"Leaders must take advantage of the economic stimulus and recovery plans being formulated now to include bold measures to address climate change. The opportunity to transform key sectors, reinforce new behaviours and move to a 1.5℃ aligned future requires us to act now. All elements of the plans must be climate friendly and environmentally sustainable."
 
Highlights from the Global Annual Decadal Update report:
  • Annual global temperature is likely to be at least 1°C warmer than preindustrial levels (defined as the 1850-1900 average) in each of the coming 5 years and is very likely to be within the range 0.91 – 1.59°C
  • There is a ~70% chance that one or more months during the next 5 years will be at least 1.5°C warmer than preindustrial levels
  • There is a ~20% chance that one of the next 5 years will be at least 1.5°C warmer than preindustrial levels, but the chance is increasing with time
  • It is extremely unlikely (~3%) that the 5 year mean temperature for 2020-2024 will be 1.5°C warmer than preindustrial levels
  • Over 2020-2024, almost all regions, except parts of the southern oceans, are likely to be warmer than the recent past
  • Over 2020-2024, high latitude regions and the Sahel are likely to be wetter than the recent past whereas northern and eastern parts of South America are likely to be dryer
  • Over 2020-2024, sea-level pressure anomalies suggest that the northern North Atlantic region could have stronger westerly winds leading to more storms in western Europe
  • In 2020, large land areas in the Northern Hemisphere are likely to be over 0.8°C warmer than the recent past (defined as the 1981-2010 average)
  • In 2020, the Arctic is likely to have warmed by more than twice as much as the global mean
  • The smallest temperature change is expected in the tropics and in the mid-latitudes of the Southern Hemisphere
  • In 2020, many parts of South America, southern Africa and Australia are likely to be dryer than the recent past
 
For further information, contact Mandy Jean Woods mwoods@wwfint.org
 
Posted: July 9, 2020, 12:00 am
Aeroplane © Flickr / George Tan 2The EU hydrogen strategy, published today, risks delaying industrial decarbonisation by keeping the door wide open for fossil fuels such as gas. The strategy claims the priority is renewable hydrogen, yet immediately belies this claim by saying 'low-carbon' hydrogen - that is, hydrogen produced by gas with carbon capture and storage - is an option until at least 2030. This will delight the gas industry and some Member States, but is a disaster for EU climate action. 
 
What's more, the strategy does not consider the overall impact of producing hydrogen on the environment, water and biodiversity. It is critical that this is taken into account, or the production even of "renewable" hydrogen may not be properly sustainable.
 
Camille Maury, Industrial Decarbonisation Officer at WWF European Policy Office said: 
"The strategy gives a free pass to new gas - which would completely undermine the EU's climate neutrality target. Member States must ensure that their national strategies only allow hydrogen from excess renewables to be used. They also need to ensure hydrogen production does no harm to the environment, or the medicine could be as harmful as the illness."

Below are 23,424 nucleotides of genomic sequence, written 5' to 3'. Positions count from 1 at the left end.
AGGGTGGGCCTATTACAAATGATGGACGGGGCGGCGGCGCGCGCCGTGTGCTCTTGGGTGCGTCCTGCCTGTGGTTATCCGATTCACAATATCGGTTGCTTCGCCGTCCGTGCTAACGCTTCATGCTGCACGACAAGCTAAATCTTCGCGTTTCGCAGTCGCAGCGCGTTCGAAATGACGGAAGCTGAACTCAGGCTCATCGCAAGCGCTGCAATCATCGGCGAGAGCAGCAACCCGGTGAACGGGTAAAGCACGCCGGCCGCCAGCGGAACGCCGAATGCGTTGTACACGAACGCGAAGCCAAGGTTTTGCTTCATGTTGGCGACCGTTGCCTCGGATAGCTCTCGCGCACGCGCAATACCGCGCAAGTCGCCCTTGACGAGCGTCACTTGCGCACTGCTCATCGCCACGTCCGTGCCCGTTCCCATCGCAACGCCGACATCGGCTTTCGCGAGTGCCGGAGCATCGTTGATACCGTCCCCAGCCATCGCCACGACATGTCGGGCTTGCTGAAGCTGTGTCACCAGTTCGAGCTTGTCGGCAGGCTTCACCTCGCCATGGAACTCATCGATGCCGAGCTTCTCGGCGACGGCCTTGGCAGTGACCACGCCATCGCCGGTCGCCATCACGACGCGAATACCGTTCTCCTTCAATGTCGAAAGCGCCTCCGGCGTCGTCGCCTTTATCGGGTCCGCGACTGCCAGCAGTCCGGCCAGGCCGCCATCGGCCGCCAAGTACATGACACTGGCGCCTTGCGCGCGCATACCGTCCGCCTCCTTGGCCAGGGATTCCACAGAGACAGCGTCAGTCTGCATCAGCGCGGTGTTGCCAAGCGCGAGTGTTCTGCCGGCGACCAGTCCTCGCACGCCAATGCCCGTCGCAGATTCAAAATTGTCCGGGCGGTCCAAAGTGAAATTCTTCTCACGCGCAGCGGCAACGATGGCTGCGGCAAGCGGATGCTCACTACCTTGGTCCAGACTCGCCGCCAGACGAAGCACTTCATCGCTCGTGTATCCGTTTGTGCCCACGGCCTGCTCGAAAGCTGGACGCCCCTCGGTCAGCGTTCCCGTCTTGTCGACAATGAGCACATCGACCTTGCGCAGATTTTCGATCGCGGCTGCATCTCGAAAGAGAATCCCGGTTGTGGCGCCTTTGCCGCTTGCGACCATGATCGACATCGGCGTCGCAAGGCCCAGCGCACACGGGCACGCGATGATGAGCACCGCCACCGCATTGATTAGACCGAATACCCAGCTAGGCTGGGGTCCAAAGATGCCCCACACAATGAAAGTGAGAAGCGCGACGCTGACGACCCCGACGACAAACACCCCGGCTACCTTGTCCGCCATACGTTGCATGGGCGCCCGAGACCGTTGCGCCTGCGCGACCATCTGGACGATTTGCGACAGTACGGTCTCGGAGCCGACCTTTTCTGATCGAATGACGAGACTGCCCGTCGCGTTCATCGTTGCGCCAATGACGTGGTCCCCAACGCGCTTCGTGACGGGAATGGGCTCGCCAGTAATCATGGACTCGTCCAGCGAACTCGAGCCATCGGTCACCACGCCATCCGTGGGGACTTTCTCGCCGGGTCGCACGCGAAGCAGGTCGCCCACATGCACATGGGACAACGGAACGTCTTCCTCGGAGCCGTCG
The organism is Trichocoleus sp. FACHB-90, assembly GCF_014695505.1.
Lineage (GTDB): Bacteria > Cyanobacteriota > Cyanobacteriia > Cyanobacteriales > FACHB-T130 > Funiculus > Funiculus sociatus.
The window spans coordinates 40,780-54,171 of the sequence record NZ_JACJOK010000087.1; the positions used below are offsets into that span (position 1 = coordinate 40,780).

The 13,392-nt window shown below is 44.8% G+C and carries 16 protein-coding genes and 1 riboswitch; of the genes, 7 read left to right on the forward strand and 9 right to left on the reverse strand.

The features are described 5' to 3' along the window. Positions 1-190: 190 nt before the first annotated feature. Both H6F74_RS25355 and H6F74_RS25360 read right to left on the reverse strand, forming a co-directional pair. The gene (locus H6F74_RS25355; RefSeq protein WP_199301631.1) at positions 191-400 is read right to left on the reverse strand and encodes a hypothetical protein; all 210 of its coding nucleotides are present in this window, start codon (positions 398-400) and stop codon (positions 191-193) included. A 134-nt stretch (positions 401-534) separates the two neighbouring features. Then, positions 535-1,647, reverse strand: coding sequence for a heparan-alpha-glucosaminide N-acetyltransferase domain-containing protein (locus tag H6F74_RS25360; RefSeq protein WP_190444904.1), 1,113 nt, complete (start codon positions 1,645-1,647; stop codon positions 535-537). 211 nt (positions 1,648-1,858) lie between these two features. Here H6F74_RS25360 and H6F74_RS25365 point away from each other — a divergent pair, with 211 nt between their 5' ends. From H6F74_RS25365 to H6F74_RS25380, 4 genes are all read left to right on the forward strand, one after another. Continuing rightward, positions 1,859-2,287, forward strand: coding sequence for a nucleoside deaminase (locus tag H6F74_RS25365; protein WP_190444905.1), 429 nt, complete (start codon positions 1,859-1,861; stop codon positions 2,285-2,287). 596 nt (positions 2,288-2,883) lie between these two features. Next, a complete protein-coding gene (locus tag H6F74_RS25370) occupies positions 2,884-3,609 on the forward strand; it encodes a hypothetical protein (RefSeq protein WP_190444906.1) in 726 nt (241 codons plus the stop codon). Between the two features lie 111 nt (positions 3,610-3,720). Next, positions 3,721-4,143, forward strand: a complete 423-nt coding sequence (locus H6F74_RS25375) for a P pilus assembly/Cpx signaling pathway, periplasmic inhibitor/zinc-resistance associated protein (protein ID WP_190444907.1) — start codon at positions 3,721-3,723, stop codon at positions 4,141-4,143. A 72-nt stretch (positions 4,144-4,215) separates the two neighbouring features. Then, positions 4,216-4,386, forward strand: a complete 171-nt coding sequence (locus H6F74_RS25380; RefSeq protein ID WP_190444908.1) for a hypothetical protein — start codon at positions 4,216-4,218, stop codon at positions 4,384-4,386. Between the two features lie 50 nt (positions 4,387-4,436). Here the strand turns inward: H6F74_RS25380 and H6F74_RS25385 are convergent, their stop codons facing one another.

The strategy also fails to give priority to energy efficiency and electrification, which are more efficient and low-cost ways of decarbonising. Nor does it clarify the rules and responsibilities surrounding future hydrogen infrastructure. However it does prioritise the use of hydrogen for certain sectors where electrification is difficult - such as energy intensive sectors, aviation or shipping - which in WWF's view is crucial.
 
Finally, WWF considers it disgraceful that the European Commission only invited two environmental civil society organisations - with 24 hours' notice - to join the 'Clean Hydrogen Alliance' launch. The Alliance is a group launching today to push forward the use of hydrogen, and define projects for funding. This should be rectified in future alliances, such as those announced on raw materials and low-carbon technologies announced in the EU Industrial Strategy in March 2020. 
 
More information: 
The hydrogen strategy is part of the EU Smart System Integration Strategy.Contact:
Camille Maury
Policy Officer, Decarbonisation of Industry
cmaury@wwf.eu 
+32 495 42 00 49
 
Sarah Azau
Media manager
sazau@wwf.eu
+32 473 57313
Posted: July 8, 2020, 12:00 am
Snowy owl and gas pipeline © Chris Linder / WWF-USWhat's happening?
On 8 July the European Commission will publish the EU's first hydrogen strategy. The strategy is part of the plan to decarbonise industry - one of the aims of the EU Green Deal. The European Commission published its overarching industrial strategy in March, but this did not yet do enough to define how fully clean hydrogen would be produced and used, in WWF's view.
 
Why does it matter?
The climate emergency, and the EU commitment to climate neutrality, mean industry must decarbonise. However for some energy intensive sectors, like basic chemicals, steel and paper, high energy density is required for production, meaning electrification is not the solution. This is where hydrogen can help reduce greenhouse gas emissions, provided it is produced through sustainable wind and solar energy.